Someone from university who I follow on Twitter retweeted a statistic saying that the money (I assume profits) generated from the recent iPhone 4 launch over the past 3 days could supply 8.5 million ‘Africans’ with enough clean water for life.

I wasn’t really shocked or disappointed in this. I mean, Western countries are extremely prone to selfish spending and are largely ignorant of assisting third world countries. Hypocritically (as I do little by ways of ‘assisting’ third world countries other than sporadic charitable donations) I often bring up facts like this to people who whine and moan about all sorts of things. Notably, when the uproar was going on about trialling the Internet filter in Australia, I put out into the Twitterverse that I’d seen more stupid posts about the internet filter in the past week than I would see poignant posts about aid to Africa in a lifetime from the same people.

I was e-attacked, but my point was well made: Few people care about Africa enough to do something substantial. And everyone has an excuse. “I don’t have the means.” “I need to take care of my own family first.” “Australia has enough problems of its own.”

Me? Like I said, I’m hardly a world leader in charity but I do a small part. I am rather anti-foreign aid though, and my reason goes back to the same monetary statistics that started this post. And it is always my underlying principle for advocating a different course in assisting Africa.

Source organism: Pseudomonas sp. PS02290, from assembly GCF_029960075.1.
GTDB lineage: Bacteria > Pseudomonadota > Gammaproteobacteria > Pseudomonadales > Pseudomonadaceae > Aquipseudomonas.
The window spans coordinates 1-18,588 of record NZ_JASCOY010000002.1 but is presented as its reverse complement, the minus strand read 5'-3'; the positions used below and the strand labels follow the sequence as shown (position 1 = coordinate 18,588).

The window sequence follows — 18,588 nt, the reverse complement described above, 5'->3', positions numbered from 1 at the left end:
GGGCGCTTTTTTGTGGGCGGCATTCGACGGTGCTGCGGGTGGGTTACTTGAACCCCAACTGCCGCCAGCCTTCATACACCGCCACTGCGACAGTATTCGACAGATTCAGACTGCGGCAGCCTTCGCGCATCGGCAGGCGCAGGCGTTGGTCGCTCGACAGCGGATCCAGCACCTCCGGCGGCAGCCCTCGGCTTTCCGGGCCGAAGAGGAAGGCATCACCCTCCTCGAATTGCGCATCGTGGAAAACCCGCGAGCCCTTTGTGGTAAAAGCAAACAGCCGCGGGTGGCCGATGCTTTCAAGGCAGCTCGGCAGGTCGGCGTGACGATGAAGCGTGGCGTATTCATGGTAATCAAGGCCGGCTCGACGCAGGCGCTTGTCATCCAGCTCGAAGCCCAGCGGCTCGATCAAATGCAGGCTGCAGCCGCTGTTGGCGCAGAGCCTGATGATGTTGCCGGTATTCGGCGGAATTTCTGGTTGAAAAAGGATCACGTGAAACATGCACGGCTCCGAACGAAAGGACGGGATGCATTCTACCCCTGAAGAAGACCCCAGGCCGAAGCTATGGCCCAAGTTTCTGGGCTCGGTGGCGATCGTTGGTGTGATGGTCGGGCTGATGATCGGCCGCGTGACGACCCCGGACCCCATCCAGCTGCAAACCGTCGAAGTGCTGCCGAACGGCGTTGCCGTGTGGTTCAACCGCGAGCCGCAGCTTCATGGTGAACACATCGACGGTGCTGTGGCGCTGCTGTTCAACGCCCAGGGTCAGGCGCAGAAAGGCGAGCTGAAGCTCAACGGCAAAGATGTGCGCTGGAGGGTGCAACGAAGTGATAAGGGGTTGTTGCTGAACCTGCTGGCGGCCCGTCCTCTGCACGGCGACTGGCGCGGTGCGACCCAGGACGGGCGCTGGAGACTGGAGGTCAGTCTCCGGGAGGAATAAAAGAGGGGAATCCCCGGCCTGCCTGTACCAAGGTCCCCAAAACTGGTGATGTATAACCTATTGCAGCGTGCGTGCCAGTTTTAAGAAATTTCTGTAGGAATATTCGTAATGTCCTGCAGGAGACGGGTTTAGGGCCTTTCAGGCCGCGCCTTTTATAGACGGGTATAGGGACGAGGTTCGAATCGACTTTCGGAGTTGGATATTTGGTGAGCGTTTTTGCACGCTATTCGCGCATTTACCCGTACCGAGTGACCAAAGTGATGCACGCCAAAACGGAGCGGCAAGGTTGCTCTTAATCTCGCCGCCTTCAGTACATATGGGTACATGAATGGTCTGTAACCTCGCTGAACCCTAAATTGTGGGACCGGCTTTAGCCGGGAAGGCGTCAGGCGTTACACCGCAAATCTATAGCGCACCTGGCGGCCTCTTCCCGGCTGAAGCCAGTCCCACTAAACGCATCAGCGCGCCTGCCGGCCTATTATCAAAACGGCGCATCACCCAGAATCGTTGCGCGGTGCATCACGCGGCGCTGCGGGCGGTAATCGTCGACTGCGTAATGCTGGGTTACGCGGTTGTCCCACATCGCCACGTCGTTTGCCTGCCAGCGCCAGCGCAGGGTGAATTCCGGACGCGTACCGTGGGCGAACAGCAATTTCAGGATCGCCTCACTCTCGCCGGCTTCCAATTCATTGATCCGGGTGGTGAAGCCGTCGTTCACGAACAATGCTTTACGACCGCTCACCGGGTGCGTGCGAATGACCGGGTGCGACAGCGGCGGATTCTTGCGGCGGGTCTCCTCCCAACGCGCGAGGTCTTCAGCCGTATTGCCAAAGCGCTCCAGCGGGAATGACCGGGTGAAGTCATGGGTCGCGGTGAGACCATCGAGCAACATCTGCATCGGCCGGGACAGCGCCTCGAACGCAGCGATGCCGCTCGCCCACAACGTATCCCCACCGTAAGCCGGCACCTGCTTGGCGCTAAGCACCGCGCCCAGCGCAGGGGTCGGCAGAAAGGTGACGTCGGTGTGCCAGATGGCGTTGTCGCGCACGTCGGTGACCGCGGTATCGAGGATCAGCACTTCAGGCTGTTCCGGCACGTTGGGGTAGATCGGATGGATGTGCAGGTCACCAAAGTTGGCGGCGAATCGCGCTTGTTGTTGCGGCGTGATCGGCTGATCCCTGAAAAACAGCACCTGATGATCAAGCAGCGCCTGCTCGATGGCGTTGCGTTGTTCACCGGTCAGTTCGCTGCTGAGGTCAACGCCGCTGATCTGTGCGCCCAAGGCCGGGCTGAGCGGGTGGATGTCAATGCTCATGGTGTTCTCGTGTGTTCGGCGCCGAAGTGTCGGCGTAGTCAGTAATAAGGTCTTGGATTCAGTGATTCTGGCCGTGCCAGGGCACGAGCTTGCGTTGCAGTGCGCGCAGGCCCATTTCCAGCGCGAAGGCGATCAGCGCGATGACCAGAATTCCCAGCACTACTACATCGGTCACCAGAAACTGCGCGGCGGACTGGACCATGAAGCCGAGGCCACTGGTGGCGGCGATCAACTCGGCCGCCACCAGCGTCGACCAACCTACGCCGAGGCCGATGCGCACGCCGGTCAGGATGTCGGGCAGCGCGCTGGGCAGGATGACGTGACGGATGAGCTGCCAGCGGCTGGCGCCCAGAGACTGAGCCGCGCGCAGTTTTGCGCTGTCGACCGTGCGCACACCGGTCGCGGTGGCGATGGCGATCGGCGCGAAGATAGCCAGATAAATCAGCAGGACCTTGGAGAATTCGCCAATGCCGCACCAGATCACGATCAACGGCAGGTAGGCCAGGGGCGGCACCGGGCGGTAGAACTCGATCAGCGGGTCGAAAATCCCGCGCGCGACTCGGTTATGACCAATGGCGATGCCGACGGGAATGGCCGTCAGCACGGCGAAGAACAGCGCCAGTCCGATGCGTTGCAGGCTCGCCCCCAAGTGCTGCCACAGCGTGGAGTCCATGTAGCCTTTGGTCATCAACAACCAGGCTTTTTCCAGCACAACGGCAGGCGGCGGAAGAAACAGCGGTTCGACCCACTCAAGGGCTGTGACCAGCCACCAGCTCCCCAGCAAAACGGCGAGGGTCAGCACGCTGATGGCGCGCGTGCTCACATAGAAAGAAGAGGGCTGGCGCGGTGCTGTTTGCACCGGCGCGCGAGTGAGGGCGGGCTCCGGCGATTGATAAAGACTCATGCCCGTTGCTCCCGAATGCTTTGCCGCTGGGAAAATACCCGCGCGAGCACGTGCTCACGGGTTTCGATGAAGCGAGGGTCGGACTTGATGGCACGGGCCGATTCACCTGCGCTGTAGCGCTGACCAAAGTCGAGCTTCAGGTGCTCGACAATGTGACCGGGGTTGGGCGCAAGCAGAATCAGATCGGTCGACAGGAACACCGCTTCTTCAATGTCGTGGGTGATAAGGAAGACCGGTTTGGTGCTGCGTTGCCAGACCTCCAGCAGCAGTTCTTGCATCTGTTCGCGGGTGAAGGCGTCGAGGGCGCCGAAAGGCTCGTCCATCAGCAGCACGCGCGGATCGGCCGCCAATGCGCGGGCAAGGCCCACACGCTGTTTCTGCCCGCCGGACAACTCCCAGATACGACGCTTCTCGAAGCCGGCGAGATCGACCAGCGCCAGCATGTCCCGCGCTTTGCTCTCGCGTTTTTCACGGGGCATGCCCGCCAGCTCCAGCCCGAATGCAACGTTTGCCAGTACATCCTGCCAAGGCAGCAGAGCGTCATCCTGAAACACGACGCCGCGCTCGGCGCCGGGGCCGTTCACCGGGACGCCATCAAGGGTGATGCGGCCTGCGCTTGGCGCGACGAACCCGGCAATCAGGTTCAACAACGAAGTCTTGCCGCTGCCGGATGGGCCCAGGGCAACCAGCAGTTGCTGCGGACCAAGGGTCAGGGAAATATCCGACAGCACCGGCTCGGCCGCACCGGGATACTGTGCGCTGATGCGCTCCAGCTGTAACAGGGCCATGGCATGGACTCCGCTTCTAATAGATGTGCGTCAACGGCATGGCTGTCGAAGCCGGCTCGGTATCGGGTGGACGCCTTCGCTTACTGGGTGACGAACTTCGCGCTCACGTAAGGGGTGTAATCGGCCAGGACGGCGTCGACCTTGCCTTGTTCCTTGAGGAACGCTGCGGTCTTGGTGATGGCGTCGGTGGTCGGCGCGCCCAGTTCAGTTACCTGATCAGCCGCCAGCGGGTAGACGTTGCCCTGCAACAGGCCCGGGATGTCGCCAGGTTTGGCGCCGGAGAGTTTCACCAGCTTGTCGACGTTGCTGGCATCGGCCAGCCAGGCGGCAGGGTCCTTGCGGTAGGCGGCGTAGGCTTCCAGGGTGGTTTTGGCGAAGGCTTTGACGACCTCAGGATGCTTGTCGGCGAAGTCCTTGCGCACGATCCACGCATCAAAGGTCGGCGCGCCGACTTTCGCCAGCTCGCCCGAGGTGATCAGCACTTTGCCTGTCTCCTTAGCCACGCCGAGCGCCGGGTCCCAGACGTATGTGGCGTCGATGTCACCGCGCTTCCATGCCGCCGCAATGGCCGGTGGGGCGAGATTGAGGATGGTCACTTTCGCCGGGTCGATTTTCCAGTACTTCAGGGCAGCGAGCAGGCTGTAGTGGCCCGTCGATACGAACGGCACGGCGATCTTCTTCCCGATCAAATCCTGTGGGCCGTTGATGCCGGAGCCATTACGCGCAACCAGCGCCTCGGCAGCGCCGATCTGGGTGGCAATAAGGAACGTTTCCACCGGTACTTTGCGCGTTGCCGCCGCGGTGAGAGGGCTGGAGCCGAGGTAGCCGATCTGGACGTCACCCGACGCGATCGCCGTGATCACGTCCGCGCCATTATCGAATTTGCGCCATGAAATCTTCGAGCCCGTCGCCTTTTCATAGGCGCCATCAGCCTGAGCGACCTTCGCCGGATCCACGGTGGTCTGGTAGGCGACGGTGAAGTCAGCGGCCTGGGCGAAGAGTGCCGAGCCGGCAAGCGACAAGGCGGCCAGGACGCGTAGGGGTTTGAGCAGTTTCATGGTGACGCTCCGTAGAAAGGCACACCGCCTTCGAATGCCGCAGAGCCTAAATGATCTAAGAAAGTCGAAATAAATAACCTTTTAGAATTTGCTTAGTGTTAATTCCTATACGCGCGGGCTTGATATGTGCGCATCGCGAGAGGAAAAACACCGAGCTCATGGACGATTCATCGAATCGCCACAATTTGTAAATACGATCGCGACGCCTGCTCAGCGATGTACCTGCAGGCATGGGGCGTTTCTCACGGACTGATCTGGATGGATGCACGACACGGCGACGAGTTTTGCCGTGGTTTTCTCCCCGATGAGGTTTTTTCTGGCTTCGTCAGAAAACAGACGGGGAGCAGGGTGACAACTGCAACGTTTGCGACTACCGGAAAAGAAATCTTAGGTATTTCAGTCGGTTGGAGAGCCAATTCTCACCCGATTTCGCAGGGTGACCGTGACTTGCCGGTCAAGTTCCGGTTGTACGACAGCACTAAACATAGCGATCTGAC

Yes, in 3 days a company can generate the money to supply 8.5 million people with clean drinking water. But The same continent has pissed away over $1 trillion dollars in foreign aid over the past ten-year through corrupt regimes and politics. What’s the point of giving foreign aid if the vast majority of it is going to line the pockets of the fat cats over there and have no real impact on the average person?

If I were running a country – a big country – I would have a raft of strings attached to my foreign aid. The more the money, the higher the level of ‘scrutiny’. It would run on a scale of having government-run companies going in with the framework and the management to directly employ locals to do the developing (while supplying the capital to make it possible), to a significant government handling/monitoring/running of the country, all the way to a direct military presence. How is that not better than just handing over buckets of money to the IMF or the World Bank or directly to the government that is screwing the nation over, and saying “Do what you want with it”?